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Greg J. Duncan ’74 discusses child poverty at Grinnell’s latest scholar’s convocation

Greg J. Duncan ’74 speaks to a full auditorium at the latest Scholar’s Convocation. Photo by Alex Fontana.

Grinnell College alum Greg J. Duncan `70 returned to Grinnell on March 10 to present his research at a Scholar’s Convocation titled “America’s Long Struggle to Reduce Child Poverty.” Duncan’s talk was focused on ideas for reducing child poverty levels, as well as recent policy developments related to child poverty.

Duncan graduated from Grinnell College with a degree in Economics, and acquired his PhD in Economics from University of Michigan in 1974. The first 25 years of Duncan’s career were spent at the University of Michigan working for, and eventually directing, the Panel Study of Income Dynamics (PSID).

He has been a Distinguished Professor in the School of Education, Department of Economics, and Department of Psychology and Social Behavior at the University of California, Irvine since 2008.

Duncan’s research is focused on the influence of family, peers, neighborhoods and public policy on children and adolescents. Specifically, his research is dedicated to finding out how economic deprivation affects early childhood and the potential benefits from increasing income for low-income families.

Duncan also served as a chair of a study published by the National Academy of Sciences titled, “Building an Agenda to Reduce the Number of Children in Poverty by Half in 10 Years.” This study began in 2016 and made recommendations for federal investment aimed at reducing child poverty by 50 percent within 10 years. Of the ideas proposed in the study, expanding the Earned Income Tax Credit (EITC) in ways that are going to reduce poverty rates while incentivizing work were included.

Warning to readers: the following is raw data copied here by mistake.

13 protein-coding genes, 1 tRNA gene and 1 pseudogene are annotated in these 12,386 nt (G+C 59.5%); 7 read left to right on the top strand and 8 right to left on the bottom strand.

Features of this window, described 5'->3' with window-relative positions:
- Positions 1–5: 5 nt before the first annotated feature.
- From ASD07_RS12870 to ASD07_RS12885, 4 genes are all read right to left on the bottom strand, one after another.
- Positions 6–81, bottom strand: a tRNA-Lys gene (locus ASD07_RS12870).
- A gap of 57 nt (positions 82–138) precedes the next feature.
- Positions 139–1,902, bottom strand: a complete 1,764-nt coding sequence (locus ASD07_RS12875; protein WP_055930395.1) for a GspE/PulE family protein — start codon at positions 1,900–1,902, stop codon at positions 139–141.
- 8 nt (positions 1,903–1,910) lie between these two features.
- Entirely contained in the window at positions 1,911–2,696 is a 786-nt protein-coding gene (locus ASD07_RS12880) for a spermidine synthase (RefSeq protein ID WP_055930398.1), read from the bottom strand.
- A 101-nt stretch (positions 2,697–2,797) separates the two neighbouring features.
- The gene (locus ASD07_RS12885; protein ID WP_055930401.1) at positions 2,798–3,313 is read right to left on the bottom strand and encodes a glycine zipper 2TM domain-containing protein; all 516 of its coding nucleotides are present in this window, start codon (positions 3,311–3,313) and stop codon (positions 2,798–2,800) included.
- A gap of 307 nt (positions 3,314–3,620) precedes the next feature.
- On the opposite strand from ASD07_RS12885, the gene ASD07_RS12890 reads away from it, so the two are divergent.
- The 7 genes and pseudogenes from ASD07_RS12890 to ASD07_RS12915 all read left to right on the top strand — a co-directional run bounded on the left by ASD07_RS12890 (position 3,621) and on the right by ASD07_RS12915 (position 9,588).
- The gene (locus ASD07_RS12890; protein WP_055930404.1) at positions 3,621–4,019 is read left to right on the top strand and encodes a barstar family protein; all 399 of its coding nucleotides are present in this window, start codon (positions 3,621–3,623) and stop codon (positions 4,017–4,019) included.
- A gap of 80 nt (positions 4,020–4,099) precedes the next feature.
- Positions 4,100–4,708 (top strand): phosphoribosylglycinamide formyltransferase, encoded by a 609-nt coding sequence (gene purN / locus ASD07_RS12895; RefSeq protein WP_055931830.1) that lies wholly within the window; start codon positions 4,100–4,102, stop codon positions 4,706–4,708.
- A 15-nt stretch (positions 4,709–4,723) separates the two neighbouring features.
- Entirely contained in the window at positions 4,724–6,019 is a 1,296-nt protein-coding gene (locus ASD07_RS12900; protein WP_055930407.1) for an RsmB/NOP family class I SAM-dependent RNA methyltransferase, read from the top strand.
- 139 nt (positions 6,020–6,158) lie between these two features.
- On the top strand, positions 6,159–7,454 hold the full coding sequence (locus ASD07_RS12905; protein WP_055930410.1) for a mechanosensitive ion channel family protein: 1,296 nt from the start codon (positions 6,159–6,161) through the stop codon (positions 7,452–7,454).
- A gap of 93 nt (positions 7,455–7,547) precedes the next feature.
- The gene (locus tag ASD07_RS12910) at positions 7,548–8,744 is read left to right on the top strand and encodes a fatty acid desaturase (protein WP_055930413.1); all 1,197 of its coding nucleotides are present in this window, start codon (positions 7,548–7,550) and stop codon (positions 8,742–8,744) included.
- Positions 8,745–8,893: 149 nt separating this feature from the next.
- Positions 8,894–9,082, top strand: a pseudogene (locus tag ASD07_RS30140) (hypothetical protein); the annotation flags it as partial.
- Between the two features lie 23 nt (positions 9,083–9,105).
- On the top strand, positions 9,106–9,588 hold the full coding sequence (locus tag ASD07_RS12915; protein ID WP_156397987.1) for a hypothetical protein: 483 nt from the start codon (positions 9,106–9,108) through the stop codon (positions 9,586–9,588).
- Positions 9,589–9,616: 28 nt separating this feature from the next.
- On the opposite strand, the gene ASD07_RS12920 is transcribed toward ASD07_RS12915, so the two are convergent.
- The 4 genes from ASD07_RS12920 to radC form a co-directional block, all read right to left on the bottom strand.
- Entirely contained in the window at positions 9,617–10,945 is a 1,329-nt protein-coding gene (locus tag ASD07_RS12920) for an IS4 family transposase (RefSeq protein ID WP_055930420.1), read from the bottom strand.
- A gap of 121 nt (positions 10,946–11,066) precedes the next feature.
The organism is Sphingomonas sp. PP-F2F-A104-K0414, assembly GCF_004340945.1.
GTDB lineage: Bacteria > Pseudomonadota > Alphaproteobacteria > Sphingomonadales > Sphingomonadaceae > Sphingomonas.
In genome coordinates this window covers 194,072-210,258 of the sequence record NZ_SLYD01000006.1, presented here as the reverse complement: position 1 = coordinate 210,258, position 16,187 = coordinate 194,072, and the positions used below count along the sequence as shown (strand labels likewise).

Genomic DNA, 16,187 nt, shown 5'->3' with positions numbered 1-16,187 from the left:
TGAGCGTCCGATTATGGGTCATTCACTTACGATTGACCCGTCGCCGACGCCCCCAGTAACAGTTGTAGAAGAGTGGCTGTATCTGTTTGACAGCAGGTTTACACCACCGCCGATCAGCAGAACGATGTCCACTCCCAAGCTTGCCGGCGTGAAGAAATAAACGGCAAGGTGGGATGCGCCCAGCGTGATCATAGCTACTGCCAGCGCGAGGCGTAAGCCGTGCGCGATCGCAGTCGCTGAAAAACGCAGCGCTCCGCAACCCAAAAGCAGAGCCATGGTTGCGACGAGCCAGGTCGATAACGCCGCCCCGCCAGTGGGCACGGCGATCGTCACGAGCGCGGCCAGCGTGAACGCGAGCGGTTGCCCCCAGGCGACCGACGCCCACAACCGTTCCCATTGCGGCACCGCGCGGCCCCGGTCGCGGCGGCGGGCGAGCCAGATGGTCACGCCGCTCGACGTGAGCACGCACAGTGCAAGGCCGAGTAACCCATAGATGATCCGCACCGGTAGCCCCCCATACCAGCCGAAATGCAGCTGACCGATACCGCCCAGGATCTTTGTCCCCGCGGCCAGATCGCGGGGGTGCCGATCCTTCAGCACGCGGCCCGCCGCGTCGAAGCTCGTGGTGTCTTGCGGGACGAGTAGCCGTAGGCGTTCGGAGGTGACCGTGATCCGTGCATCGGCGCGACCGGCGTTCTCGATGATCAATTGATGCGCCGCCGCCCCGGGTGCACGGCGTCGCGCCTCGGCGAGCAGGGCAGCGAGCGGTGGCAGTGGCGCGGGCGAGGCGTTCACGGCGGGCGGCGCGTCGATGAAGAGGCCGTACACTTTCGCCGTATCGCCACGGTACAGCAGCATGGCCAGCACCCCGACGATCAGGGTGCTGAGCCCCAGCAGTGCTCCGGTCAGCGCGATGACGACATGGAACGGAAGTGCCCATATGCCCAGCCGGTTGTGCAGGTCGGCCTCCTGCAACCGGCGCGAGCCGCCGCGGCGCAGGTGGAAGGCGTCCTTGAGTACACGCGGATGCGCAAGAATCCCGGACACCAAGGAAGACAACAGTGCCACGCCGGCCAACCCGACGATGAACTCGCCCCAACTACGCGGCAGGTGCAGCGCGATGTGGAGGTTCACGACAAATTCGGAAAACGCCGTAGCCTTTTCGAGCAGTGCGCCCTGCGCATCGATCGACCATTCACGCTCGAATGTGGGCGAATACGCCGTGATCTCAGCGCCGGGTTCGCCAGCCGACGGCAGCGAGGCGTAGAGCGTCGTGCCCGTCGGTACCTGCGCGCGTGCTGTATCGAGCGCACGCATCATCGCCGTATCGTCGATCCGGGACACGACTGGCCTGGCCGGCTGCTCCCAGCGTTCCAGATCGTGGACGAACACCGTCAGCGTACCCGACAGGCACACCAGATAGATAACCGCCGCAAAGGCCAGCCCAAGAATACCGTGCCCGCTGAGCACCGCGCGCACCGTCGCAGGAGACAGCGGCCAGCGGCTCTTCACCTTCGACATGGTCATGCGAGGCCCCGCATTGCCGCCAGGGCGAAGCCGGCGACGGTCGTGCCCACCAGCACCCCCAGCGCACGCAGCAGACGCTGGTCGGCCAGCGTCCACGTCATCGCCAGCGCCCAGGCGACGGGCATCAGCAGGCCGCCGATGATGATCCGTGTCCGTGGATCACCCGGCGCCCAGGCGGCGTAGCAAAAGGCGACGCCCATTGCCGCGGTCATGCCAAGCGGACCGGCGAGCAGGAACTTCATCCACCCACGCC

Duncan’s presentation included a recent example of his research being put into practice.

President Joe Biden signed Public Law No. 117-2, the American Rescue Plan Act of 2021, into effect on Mar. 11 2021 to help the country recover from the economic effects of the COVID-19 pandemic.

This stimulus bill included an improvement in the Child Tax Credit wherein the amount of money families could receive increased to $3,000 per child from 6-17 years of age, or $3,600 per child under the age of six. This credit was available for working families making up to $150,000 for a couple, or $112,500 for households with a single parent.

This same proposal was a part of Biden’s Build Back Better legislation, which passed in the House of Representatives but failed in the Senate.

Duncan said that his experiences in higher education, with the War on Poverty and graduate research, solidified the place of low-income issues on his agenda. 

“And then I’ve just maintained that for 50 years now,” said Duncan. “You know, what’s a better, more important topic to be worried about for 50 years?”

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